A high asset divorce does not have to be litigious

While virtually all divorces have to go through the same processes of property division, figuring out alimony and even child custody agreements when applicable, some divorces are far more involved than others. In a high asset divorce, a couple in California will generally encounter more complicated assets that are difficult to divide. For some, things like reputation could also be a complicating factor. Here are a few things to keep in mind when dealing with this type of situation.

A cohesive narrative can be surprisingly helpful for maintaining civility both inside and outside of the divorce. For example, Amazon founder and CEO Jeff Bezos released a joint statement with his ex-wife, novelist MacKenzie Bezos. Even if this joint statement regarding the divorce only came about after days or even weeks of arguing over its contents, it still accomplished its goal -- setting a tone for civility. It also keeps friends and loved ones from choosing sides, which can fuel some people's urges to right perceived wrongs or to "win" the divorce.

Determining property division in a divorce

Dividing assets can be a difficult process. Most people want to get through the divorce process as amicably as possible and reach a fair agreement. Property can be a particularly challenging issue, but California law has measures in place to ease the difficulty.

A schedule of assets and debts form that each party completes to disclose all property and finances to each other. The purpose of this exercise is to assess how each spouse values the assets of the marriage and whether both parties consider certain assets joint or “community” property. This allows each side to see what issues still need resolution and whether they will require litigation. A court’s interest is coming to an agreement that is fair and as equitable for both sides.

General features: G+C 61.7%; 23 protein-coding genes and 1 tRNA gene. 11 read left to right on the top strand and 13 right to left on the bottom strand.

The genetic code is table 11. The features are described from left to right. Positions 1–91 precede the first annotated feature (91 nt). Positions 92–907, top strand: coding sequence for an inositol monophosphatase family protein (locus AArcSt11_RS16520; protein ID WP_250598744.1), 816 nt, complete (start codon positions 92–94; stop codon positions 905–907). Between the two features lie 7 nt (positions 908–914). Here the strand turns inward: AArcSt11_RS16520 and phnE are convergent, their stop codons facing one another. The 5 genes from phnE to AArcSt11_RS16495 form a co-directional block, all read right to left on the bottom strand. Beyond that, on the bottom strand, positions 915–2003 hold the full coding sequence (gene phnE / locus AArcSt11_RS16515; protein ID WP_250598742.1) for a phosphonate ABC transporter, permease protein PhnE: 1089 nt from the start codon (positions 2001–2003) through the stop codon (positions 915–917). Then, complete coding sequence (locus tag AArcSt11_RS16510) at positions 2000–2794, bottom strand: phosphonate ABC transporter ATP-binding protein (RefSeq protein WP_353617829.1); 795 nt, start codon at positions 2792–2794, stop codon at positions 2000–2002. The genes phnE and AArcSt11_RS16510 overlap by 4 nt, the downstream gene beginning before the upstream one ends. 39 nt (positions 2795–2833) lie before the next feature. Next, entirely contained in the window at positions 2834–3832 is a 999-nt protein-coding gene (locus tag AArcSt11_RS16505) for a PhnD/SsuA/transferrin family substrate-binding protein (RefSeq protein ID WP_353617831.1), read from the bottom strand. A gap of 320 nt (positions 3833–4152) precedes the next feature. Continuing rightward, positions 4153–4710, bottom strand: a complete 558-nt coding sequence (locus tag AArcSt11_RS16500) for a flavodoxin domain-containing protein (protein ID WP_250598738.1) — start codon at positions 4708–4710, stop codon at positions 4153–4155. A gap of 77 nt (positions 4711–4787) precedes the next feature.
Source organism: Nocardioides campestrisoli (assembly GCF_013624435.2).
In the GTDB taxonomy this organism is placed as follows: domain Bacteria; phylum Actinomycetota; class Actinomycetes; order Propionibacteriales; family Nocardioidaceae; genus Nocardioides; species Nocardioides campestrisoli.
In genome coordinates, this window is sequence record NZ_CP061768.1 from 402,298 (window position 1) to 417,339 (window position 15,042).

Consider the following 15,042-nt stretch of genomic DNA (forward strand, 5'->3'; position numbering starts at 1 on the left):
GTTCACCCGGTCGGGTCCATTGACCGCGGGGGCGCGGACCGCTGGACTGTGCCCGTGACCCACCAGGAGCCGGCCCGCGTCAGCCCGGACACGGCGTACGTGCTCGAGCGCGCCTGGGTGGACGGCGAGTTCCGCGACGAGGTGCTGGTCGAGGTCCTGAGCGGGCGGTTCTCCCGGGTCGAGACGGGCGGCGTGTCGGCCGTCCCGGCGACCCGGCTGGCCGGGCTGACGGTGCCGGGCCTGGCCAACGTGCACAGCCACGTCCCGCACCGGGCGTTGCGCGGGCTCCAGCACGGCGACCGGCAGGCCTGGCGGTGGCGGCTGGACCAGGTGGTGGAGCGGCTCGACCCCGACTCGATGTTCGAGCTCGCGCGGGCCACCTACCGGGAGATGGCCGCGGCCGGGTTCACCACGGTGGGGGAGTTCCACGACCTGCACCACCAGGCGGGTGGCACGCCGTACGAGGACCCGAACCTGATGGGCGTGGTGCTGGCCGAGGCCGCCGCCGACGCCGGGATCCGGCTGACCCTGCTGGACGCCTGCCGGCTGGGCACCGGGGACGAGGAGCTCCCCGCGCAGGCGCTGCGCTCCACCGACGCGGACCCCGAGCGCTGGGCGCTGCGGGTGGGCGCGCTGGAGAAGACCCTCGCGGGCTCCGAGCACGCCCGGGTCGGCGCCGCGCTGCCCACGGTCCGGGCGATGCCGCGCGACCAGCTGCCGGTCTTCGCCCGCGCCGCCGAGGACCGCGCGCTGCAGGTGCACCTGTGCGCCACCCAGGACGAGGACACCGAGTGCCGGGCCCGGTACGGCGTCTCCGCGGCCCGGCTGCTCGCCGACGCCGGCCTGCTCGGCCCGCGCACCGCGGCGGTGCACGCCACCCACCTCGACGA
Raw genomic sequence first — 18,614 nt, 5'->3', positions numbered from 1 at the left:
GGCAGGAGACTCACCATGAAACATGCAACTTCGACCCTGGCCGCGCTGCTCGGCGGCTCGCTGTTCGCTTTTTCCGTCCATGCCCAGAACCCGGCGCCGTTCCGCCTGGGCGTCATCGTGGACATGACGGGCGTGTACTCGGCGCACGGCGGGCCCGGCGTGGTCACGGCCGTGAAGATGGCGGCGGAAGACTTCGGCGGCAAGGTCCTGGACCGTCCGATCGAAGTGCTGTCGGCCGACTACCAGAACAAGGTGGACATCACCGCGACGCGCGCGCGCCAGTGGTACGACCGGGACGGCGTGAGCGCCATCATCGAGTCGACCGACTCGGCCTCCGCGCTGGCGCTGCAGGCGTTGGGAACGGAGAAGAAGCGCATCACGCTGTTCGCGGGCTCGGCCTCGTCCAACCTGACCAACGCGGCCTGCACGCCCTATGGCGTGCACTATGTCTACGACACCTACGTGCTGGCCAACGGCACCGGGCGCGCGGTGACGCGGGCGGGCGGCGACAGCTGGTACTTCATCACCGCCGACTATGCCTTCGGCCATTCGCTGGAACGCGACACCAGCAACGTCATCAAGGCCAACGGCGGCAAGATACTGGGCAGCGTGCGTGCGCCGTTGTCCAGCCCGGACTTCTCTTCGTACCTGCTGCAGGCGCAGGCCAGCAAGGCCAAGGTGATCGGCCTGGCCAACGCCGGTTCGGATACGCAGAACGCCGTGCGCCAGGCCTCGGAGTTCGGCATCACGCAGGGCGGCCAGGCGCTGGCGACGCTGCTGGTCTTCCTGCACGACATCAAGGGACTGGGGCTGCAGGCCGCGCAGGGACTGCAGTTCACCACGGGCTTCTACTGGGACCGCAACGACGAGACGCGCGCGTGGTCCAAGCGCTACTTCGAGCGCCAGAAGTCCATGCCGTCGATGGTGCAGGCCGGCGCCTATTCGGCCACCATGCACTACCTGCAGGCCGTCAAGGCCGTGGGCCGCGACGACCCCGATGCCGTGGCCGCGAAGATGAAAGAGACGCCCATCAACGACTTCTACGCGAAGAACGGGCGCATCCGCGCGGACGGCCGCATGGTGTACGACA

Determining property division in a divorce

Dividing assets can be a difficult process. Most people want to get through the divorce process as amicably as possible and reach a fair agreement. Property can be a particularly challenging issue, but California law has measures in place to ease the difficulty.

A schedule of assets and debts form that each party completes to disclose all property and finances to each other. The purpose of this exercise is to assess how each spouse values the assets of the marriage and whether both parties consider certain assets joint or "community" property. This allows each side to see what issues still need resolution and whether they will require litigation. A court's interest is coming to an agreement that is fair and as equitable for both sides.

Preserve your retirement stability during property division

Divorce is an unavoidable part of life for some people, but it does not have to be a wholly negative experience. While many California couples understandably struggle with the emotional aspect of ending a marriage, a measured and careful approach to property division can make the legal side of things somewhat easier. However, even those individuals who are focused on preserving their financial stability after divorce can overlook something very important -- retirement.

Whether retirement is a matter of years or decades away, the importance of planning cannot be understated. Divorce can impact a person's retirement readiness, but there are ways to minimize this impact while also preserving other measures of financial stability. A good first step for anyone is to understand the types of retirement accounts they have and how they are handled. For example, while an individual retirement account -- an IRA -- only lists one person's name, the contents may still be considered marital property.

Property division decisions can impact credit scores

Financial security following a divorce is an issue that should not be overlooked. It can be easy to overlook the small details or long-term implications of decisions made during property division, particularly when the initial effects might feel immediate. However, forgetting about things like credit scores and how these numbers can impact future finances can lead to undesirable outcomes for California residents.

Divorce in and of itself does not harm a person's credit score. However, the decisions and actions made during and after a divorce certainly can. Untangling years or even a lifetime of marital property -- including debt -- can be complicated, particularly if there are several complex accounts. However, once everything is divided up and the divorce decree is approved by a judge, most people are content to focus solely on their portion of the assets.

California Family Law And Litigation